As I returned to my room, her words echoed, “I named my son Immanuel, which means ‘God with us,’ so I know God is with me right now.” I began to wonder what “God with us means.” Had God failed her in the death of her mother and son caused by the actions of an irresponsible individual? Where is God in all of this?
God was there long before I arrived. God was there when the accident took place. God was there in the nurses and doctors, tending to her and her son. God was there in the friends and family, comforting her. God was there even in me coming there to comfort her in her time of need. And God is still there with her even now. God is always there. We may not always understand how God works, but we can rest assured God is with us, Immanuel.
This Veterans Day, we honor all who have solemnly sworn to support and defend the Constitution of the United States of America. Thank you for your service and your sacrifice!
On every day after, let us continue to strive towards a more perfect union as we fulfill the promises of the American Dream. May God continue to bless America!
Cedric E. Pringle
RDML USN (Retired)
Founded in a Philadelphia Tavern on 10 November 1775, the United States Marine Corps has forged a legendary legacy, while answering our nation’s call, for the past 248 years. From muzzle loaders, Browning Automatic Rifles (BAR), the F-35 Lightning and down to the deadliest weapon in the Marine Corps arsenal—the individual Marine, Marines have struck fear into the hearts and minds of our nation’s enemies. As we celebrate this 248th anniversary of the nation’s foremost warrior class—The United States Marine Corps, let us reflect on the words of The Commandant and Sergeant Major of the Marine Corps.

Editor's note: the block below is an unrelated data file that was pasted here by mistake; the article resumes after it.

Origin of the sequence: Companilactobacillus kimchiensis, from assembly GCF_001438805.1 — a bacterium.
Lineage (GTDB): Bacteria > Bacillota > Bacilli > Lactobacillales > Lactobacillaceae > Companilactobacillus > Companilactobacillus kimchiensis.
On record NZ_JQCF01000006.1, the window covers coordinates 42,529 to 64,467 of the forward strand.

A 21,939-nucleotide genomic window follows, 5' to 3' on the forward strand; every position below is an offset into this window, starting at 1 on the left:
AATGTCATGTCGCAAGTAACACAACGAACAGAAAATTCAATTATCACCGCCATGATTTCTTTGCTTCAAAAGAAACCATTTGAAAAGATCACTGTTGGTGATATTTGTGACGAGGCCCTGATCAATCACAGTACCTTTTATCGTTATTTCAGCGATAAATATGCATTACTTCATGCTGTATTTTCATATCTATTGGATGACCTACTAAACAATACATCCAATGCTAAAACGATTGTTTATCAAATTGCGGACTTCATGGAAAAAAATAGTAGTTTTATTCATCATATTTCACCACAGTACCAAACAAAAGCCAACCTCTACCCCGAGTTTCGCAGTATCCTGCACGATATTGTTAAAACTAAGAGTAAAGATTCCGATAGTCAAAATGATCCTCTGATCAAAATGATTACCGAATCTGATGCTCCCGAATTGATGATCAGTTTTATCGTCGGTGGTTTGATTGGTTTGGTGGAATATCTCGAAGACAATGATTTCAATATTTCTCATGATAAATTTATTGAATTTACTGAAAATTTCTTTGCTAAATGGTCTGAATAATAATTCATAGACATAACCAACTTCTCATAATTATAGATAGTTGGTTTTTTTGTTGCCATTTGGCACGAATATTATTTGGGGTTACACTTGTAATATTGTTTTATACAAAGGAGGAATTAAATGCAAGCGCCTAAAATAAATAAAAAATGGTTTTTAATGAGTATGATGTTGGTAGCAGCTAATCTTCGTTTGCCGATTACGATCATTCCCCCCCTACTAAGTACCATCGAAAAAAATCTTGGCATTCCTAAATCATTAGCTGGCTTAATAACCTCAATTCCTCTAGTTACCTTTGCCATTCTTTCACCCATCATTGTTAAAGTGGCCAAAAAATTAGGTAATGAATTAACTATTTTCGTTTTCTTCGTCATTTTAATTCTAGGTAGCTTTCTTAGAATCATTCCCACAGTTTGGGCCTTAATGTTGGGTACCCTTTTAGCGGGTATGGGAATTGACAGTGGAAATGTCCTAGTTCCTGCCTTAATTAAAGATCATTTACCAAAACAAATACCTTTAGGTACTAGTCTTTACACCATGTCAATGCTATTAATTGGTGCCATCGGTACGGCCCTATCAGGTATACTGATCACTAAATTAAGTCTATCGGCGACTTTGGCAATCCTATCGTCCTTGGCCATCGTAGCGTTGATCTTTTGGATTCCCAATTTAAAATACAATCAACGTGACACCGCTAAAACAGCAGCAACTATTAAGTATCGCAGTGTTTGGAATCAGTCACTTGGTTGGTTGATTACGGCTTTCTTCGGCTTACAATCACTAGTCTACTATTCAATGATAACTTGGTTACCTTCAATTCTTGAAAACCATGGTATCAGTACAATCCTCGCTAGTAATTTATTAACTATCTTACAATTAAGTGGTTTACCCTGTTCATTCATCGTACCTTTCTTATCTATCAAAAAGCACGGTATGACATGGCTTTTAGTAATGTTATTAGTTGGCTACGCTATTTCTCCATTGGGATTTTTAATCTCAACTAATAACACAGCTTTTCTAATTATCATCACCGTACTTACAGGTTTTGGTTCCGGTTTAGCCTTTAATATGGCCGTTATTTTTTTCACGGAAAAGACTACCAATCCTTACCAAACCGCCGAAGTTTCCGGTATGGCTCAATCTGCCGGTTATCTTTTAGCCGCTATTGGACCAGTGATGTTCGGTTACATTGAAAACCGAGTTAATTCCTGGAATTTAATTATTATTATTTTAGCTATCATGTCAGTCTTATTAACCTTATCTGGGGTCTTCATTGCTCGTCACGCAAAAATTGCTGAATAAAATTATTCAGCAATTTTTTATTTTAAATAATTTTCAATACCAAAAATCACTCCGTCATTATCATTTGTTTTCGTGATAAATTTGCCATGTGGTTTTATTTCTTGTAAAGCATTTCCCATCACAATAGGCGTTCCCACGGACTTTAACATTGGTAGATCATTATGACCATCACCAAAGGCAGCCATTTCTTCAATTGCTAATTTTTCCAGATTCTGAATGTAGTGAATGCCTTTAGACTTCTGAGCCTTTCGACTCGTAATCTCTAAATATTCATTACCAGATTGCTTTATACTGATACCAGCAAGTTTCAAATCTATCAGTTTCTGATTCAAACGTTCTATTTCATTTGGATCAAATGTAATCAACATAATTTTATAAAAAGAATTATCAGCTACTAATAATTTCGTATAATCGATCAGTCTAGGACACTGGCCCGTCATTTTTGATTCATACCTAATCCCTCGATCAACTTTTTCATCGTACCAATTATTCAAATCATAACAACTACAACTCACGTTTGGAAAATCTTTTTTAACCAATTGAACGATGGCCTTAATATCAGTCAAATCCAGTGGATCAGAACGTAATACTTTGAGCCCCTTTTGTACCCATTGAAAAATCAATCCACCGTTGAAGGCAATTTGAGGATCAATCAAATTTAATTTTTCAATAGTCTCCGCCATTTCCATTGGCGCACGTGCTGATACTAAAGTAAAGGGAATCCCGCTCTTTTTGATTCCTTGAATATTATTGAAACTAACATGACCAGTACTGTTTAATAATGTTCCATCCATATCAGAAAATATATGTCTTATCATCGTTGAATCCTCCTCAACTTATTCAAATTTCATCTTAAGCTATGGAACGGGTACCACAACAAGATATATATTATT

“Marines, you are the strength of our Corps, and your actions determine the fate of millions of future warriors and their ability to stand on your shoulders. I know that you are ready. Take pride in what you represent, you are the pinnacle of professional warriors and the model for others to follow. SMMC Ruiz and I are proud to stand among you and we’ll be with you every step of the way.”
~ 39th Commandant, General Eric Smith.
“As we come together to celebrate our 248th Birthday, I encourage every Marine to reflect on our history, and think about the moment when you asked yourself, do I have what it takes? You are on a journey that few have dared to do.”
~20th Sergeant Major of the Marine Corps, SgtMaj Carlos Ruiz
The National Naval Officers Association wishes all you Leathernecks Jarheads Devildogs Soldiers of the Sea Marines, and your families a Happy 248th Birthday!